This is another great novel by Terry Tyler, and one set in a world that most readers will be able to connect with. I loved its unlikely mix of characters, the fantastic baddy (Wolf North his pretty up there with the best, or worst, depending on how you look at it), the masterful way the story is told, and how it makes us pause and think, about the past, the present, and the future. A few words of warning, there are some violent scenes (not extreme but upsetting), some very dark and nasty happenings, and its take on official religions could be challenging for some readers. Personally, I can’t wait to read the sequel to Hope.

 

Like Reblog Comment
show activity (+)
text 2020-05-24 05:00
Assessing Your Prophetic Self Spotlight and GIVEAWAY!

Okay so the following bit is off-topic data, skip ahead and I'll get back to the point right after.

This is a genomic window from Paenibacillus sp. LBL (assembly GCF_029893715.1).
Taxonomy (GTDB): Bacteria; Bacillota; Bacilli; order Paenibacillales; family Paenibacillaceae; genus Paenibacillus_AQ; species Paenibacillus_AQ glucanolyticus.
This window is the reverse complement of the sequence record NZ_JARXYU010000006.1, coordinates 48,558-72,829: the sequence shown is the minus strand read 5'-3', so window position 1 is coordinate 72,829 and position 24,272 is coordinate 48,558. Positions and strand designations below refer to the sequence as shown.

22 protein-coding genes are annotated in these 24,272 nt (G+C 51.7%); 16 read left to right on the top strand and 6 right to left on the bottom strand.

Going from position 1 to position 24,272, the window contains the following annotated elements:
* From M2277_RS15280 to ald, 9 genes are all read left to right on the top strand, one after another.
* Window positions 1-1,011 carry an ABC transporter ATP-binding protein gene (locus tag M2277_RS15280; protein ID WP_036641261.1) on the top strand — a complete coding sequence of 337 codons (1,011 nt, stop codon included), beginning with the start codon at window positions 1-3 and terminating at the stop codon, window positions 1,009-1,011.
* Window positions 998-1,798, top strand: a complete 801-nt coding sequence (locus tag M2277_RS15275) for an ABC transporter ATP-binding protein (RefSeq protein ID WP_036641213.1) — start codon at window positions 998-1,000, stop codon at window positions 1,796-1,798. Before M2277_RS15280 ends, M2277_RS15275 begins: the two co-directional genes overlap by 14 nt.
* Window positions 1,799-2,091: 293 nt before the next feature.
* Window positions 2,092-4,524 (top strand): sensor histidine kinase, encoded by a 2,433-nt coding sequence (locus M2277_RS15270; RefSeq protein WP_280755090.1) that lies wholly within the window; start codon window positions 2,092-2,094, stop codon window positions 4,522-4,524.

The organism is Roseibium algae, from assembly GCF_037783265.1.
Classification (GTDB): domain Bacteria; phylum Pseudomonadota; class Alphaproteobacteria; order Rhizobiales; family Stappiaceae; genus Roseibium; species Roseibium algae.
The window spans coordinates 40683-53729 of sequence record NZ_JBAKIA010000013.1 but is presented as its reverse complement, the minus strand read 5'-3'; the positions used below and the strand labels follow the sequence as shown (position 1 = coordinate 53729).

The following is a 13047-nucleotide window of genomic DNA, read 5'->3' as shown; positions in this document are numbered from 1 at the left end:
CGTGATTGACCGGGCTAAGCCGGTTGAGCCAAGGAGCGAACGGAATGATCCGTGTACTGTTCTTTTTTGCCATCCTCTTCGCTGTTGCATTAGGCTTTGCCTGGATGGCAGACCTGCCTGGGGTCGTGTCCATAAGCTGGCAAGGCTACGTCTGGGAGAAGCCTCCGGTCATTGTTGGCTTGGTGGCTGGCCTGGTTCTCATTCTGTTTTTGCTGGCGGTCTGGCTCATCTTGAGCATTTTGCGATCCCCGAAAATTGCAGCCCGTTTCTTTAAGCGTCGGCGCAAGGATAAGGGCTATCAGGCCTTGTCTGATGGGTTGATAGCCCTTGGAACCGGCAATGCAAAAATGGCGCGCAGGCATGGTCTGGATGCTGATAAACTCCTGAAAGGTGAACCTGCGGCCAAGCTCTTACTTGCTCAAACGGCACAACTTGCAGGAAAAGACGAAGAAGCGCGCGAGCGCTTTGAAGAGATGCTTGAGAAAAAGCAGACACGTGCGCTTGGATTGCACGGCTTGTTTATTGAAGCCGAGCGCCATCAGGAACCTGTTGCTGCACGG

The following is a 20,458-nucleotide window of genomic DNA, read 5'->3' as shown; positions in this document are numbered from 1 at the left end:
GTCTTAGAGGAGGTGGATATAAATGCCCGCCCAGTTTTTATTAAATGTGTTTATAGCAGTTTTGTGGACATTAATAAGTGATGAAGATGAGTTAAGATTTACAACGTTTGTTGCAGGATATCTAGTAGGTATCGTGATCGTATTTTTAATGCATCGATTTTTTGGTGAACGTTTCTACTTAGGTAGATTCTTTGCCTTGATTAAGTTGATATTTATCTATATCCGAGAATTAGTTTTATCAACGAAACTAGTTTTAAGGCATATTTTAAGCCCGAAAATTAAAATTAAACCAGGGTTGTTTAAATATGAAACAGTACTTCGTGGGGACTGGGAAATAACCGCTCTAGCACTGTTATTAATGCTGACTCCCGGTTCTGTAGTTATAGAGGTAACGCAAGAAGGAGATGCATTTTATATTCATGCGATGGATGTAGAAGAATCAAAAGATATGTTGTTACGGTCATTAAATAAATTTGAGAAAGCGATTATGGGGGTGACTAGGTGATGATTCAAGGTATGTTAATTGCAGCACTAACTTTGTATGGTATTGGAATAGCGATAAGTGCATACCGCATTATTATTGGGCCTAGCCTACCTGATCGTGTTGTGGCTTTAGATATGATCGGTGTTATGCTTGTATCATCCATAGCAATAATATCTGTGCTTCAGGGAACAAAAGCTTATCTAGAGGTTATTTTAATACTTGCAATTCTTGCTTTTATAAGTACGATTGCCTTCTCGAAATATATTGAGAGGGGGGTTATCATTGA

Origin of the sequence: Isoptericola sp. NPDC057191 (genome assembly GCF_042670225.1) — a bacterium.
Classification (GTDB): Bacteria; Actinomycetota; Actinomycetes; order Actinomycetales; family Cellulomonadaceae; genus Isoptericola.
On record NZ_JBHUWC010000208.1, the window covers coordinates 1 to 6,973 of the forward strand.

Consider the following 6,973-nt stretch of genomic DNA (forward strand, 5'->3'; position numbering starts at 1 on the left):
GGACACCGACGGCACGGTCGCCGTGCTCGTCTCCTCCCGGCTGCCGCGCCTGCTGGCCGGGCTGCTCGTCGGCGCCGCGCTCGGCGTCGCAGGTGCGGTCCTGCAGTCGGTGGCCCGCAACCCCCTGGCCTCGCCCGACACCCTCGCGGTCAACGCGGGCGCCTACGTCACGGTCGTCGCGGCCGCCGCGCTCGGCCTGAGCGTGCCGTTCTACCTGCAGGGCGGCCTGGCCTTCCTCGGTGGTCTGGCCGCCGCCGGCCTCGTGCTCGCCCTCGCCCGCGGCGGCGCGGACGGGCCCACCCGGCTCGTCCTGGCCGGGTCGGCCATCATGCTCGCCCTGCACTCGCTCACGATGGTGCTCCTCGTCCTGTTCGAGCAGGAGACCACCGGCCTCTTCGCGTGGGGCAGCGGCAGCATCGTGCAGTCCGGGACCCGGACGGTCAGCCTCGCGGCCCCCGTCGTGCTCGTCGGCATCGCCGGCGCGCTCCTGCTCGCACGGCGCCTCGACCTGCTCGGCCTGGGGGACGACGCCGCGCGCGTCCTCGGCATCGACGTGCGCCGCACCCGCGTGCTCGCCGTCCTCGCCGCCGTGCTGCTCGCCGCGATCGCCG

About the Book

 


Book: Assessing Your Prophetic Self

Author: Paula A. Price PH.D.

Genre:  RELIGION / Christianity/Pentecostal & Charismatic

Release Date: April 17, 2020

The Prophetic Primers are a series of smaller books based on the best-selling The Prophet’s Dictionary and The Prophet’s Handbook that will bring clarity, discovery, and definition to the training of prophetic gifts. In Assessing Your Prophetic Self, Dr. Paula A. Price provides diagnostic tools, as well as language and knowledge, to discern, measure, and encourage the gifts of novice prophets. Readers will receive links for an online prophetic assessment test. Dr. Price also sets specific and measurable objectives, goals, and outcomes for the formation of a prophetic ministry. Also includes an introduction for the seasoned prophet looking to mentor others in the ministry.



Click HERE to get your copy!
 

About the Author